These bridge, officially known as Juarez-Lincoln bridge (in honor of both presidents that live the same time and also faced divided nations) it is used for cars only. Pedestrians use Bridge #1, the oldest of them all. But in bridge #2, where I shot this photograph, people tend to go and sell whatever they can from pirate DVDs, pillows, figures of saints and like in this cases lollipops. They sell them in the Mexican side of the bridge, which gives them safety from the occasional American officer checking things out.

The US-Mexico border has many realities, and this is just one of them. Unlike what politicians in Washington or Mexico City think every border city or region has its own goodness and difficulties. In this case the Laredos (or Los Dos Laredos as they are also known in Spanish) are a commerce powerhouse. It is considered the fifth most important trade spot in the whole world, and the first in the whole of Latin America. And Laredoans don’t take it lightly (and Nuevo Laredo people too), they have pride on the fact that commerce between North America and Latin America takes place here. This has attracted one of the brightest people but also one of the worst kind at the same time. For obvious reasons in the Drug War, if Laredo and Nuevo Laredo are pivotal in international trade so it will be in illegal activities and smuggling.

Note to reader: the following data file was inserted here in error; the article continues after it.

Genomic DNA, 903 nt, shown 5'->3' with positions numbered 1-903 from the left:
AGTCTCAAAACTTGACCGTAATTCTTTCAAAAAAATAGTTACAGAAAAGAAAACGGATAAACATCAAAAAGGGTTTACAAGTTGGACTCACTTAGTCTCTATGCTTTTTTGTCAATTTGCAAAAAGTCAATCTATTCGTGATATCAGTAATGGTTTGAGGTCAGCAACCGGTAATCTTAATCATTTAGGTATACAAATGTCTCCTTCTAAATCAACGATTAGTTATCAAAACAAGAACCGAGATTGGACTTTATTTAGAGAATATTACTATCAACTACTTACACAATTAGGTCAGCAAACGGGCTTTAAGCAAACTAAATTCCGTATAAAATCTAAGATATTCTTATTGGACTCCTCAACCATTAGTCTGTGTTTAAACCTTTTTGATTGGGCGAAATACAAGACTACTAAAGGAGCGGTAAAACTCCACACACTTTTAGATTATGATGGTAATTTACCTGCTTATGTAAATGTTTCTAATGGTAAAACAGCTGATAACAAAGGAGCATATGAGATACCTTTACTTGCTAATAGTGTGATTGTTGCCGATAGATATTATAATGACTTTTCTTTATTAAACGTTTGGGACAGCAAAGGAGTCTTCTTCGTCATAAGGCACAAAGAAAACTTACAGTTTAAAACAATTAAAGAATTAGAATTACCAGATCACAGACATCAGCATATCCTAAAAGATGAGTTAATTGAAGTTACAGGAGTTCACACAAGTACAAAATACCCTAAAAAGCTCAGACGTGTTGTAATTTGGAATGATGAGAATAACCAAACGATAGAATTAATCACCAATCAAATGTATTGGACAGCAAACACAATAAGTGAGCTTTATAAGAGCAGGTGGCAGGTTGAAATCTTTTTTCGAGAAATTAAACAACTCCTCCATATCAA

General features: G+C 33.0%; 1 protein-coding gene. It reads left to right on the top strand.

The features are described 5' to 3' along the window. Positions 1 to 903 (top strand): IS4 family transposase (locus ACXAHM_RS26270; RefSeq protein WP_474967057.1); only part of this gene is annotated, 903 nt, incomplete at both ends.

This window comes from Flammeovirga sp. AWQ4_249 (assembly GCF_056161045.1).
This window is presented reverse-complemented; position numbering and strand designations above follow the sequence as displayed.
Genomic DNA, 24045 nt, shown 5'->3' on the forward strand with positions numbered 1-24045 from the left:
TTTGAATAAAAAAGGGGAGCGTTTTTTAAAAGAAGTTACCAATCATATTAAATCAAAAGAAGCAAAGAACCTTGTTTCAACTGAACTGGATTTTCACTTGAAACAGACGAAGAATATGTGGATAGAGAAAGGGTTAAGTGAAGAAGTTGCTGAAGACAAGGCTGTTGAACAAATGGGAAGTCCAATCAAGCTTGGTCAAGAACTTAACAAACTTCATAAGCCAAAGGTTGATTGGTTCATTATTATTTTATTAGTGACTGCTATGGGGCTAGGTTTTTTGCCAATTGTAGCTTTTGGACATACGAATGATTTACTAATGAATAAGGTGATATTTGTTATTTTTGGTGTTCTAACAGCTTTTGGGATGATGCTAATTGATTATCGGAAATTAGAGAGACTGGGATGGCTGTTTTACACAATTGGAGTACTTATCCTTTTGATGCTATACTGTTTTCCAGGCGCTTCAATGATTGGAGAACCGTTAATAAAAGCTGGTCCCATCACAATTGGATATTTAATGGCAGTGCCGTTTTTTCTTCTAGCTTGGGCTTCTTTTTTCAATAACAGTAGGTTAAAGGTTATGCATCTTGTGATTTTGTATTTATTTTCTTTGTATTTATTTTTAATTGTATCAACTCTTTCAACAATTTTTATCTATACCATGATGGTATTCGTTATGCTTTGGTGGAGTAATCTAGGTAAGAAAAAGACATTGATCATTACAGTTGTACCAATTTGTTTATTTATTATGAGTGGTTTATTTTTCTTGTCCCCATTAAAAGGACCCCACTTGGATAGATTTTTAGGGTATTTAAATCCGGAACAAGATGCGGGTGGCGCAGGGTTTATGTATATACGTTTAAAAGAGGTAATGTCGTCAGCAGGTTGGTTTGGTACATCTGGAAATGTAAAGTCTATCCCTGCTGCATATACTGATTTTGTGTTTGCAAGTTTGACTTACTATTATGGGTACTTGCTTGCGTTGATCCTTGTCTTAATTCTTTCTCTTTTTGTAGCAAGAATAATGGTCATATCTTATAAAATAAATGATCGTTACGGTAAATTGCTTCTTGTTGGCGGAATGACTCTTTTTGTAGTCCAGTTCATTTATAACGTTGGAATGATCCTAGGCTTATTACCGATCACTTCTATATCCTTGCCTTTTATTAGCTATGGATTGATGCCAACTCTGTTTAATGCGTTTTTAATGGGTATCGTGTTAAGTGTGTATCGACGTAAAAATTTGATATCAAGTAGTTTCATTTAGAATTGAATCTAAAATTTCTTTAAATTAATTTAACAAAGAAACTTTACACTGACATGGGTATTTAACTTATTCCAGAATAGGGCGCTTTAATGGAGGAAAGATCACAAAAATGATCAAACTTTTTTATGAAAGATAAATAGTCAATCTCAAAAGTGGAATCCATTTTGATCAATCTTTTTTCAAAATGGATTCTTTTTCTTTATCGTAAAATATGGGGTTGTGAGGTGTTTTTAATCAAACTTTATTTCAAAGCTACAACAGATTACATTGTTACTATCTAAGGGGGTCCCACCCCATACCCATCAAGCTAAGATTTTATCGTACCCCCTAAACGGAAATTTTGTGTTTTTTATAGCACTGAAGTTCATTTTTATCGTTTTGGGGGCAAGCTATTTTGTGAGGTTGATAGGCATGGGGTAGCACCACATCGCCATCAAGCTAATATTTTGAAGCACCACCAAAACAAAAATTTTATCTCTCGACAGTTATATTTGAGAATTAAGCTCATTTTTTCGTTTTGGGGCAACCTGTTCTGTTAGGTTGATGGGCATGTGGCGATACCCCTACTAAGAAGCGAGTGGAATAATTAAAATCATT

US-Mexico international Bridge. Copyright 2015 Miguel Omaña.
US-Mexico international Bridge. Copyright 2015 Miguel Omaña.

Mexico City Public Transportation 101

Photo I shot at Mexico City metro area.

In Mexico City suburban areas and the inner city have different kinds of public transportation. In the Federal District, which is Mexico City proper, there is a vast subway, metrobus, trolebus, normal buses, cabs, electric cabs, tricycle cabs, a small commuting train, and a long interstate commuting train that connects with the State of Mexico northern municipalities.

In the surrounding area of the Federal District, locally known as Distrito Federal or simply DF, there is of course the commuting train, cabs, mexibus, normal buses, and what locals call combis (which are glorified minivans that swarm the almost 21 municipalities that surround Mexico City).

The one in the picture is known as a micro (pronounced mee-cro), which usually are outdated American buses from yesteryear. These micros roam in the metro area, while buses usually connect to Mexico City downtown.

Mexico City inhabitants and yours truly have to undergo the intricate public transport at some point. American cities are more car oriented but the Mexican capital is enormous and overpopulated that at times it makes its avenues and expressways useless because of epic traffic jams. After all, this is the third largest urban agglomeration of the world. Hence, its mobility problems are far greater and more challenging than way (way) smaller cities like New York or New Delhi.

I have crossed the whole city from one city limit to the other using only public transportation, it took me a bit more than 4 hours. And I was lucky, because I avoided rush hour. I did the same time one makes from Mexico City to Acapulco beach by car.

If you’re interested in Mexico City and its history, check out my book Till Stars Shut Their Eyes.

Girl on Public Transport. Copyright 2015 Miguel Omaña.
Girl on Public Transport. Copyright 2015 Miguel Omaña.

There Is Always Another Day — Shortstory.

Photo I shot at Cholula, Mexico.